A’s manager Bob Melvin had a different view than usual for his team’s fourth consecutive loss Sunday. Melvin was ejected in the fourth inning by home plate umpire Quinn Wolcott for arguing balls and strikes. What he watched the rest of the afternoon from someplace other than the dugout was at times encouraging and ultimately came to a familiarly frustrating result.
"We did a lot of good things right today," Melvin said of the A’s 7-6 loss. "We’re doing just enough to lose games right now."
The A’s took leads of 2-0 and 6-5. They got three RBIs from struggling Brett Lawrie and one from Craig Gentry on just Gentry’s second hit of the season. They received three scoreless innings from a battered bullpen, including one from Ryan Cook, recalled from Triple-A Nashville earlier in the day.
But it all went for naught.
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The A’s committed their MLB-leading 20th error when Ike Davis mishandled a grounder that led to two unearned runs in the Astros’ three-run third. They saw Houston steal four bases. Tyler Clippard was asked to get four outs for the save and, after notching the last out of the eighth with two runners on, allowed Evan Gattis’ go-ahead, two-run double in the ninth for the bullpen’s sixth loss this season in 20 games.
The game story gets into how Gattis’ at-bat -- he doubled on a fastball at eye-level -- in some ways embodies what’s wrong with the A’s right now. Clippard and Stephen Vogt agreed the pitch was a good call and well-executed, but they got burned anyway. Overall the A’s, as Melvin said, can’t seem to capitalize on what they’re doing that’s positive.
"We could relive that ninth inning I think 100 times over and I would still be baffled by some of the things that happened in that ninth inning," Vogt said. "It’s just one of those things right now. This team seems resilient, you can see that by the way we fight back.
"Very frustrating for all of us. I don’t think one person in here isn’t frustrated right now."
As for that ninth inning: Melvin supported Lawrie’s decision to go to second base on Jose Altuve’s hard-hit grounder, despite Jake Marisnick running from first on the play. Lawrie threw low and Marcus Semien couldn’t handle it or get a throw off to first. Melvin called it an "instinct play," though he added Marisnick probably would have been safe anyway.
"Ball hit hard like that you still may always have a chance at second," Lawrie said. "Even if you don’t get that guy at second base, you still (may) get the guy at first. Unfortunately for us we just didn’t get it today."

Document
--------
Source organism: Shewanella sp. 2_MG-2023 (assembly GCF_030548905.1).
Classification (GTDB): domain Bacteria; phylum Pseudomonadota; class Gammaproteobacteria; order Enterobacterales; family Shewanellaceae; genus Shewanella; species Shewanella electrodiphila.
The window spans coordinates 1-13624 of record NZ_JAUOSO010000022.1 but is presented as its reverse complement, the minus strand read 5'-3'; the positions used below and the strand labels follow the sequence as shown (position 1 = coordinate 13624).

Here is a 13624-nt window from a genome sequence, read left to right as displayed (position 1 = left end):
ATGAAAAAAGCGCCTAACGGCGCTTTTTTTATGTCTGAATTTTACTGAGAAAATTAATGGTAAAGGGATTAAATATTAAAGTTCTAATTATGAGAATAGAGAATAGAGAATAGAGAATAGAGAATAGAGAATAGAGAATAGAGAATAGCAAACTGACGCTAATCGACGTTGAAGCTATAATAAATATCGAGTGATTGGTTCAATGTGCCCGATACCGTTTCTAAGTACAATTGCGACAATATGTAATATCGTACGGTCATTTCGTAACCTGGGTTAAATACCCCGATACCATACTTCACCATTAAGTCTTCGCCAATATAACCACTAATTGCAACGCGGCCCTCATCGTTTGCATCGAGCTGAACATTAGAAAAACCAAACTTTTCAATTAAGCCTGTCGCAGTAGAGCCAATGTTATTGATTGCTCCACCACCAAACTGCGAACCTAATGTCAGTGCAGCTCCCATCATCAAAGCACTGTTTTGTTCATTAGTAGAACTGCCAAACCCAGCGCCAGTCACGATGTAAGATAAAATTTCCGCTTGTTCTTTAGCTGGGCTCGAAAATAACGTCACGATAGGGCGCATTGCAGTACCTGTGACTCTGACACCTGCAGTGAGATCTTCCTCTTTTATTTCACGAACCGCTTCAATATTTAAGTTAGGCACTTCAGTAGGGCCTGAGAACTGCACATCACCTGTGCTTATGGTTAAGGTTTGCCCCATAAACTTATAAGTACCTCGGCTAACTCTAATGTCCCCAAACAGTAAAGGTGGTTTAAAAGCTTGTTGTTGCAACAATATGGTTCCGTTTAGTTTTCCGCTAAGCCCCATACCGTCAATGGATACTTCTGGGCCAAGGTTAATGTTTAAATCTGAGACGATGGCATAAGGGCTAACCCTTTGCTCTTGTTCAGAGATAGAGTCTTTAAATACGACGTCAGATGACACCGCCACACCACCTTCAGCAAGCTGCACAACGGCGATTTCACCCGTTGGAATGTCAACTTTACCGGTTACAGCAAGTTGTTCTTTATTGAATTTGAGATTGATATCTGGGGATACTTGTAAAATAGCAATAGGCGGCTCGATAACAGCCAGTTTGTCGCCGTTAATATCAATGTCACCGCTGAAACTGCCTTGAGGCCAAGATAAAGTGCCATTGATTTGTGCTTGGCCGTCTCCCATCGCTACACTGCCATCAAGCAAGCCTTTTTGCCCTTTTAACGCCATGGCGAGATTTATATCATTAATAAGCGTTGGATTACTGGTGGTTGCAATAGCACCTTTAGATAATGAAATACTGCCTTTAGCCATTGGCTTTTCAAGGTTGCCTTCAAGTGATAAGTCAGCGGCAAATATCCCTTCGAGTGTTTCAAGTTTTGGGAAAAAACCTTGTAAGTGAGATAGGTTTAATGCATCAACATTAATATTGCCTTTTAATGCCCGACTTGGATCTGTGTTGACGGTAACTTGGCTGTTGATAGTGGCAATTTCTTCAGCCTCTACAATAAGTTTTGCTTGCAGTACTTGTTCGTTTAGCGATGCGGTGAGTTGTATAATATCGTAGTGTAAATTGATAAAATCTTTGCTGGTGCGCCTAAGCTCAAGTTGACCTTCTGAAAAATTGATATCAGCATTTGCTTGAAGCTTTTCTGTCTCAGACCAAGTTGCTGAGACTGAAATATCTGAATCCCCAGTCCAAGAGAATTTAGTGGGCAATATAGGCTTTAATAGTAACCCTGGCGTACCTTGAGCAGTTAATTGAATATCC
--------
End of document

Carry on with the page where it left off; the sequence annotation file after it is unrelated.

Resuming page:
Melvin was also asked if Sam Fuld might have had a chance at catching Gattis’ double if he had broken back on it immediately.
"That’s the toughest ball, is a line drive hit right at you," Melvin said. "The sun is right in your face. Tell you the truth, if he breaks straight back it’s still questionable whether he’s going to catch that ball or not."
Fuld didn’t seem to think so. He was playing shallow to give himself a shot at throwing out the potential tying run at home on a fly ball, and Gattis crushed the ball. Plus, Fuld said: "(The pitch) was at his neck. You don’t expect a guy to get on top of the ball."
Clippard thought it was a little higher -- around Gattis’ eyes. Gattis had swung wildly at a high inside fastball and missed to fall behind 0-2. So the A’s went back to the pitch three more times. Gattis took one, fouled the next back and crushed the third.
"I still want to know how Evan Gattis hit that pitch," Vogt said. "He needs to teach me how to do that."
With the loss, the A’s are still winless this season in day games (0-7) and in games that are decided by two runs or less (0-8). The latter is particularly puzzling, given the A’s have seemed to thrive late in close games in recent seasons. Like Sunday, they have put themselves in position to win those games. But they’re 0-6 in games decided in the final at-bat.
"It’s one of those things," Lawrie said. "You’ve got to be able to close it out and unfortunately the last couple times for us, we’ve been able to fight back a little bit, we just haven’t been able to come away with a W. I like the way we’re competing."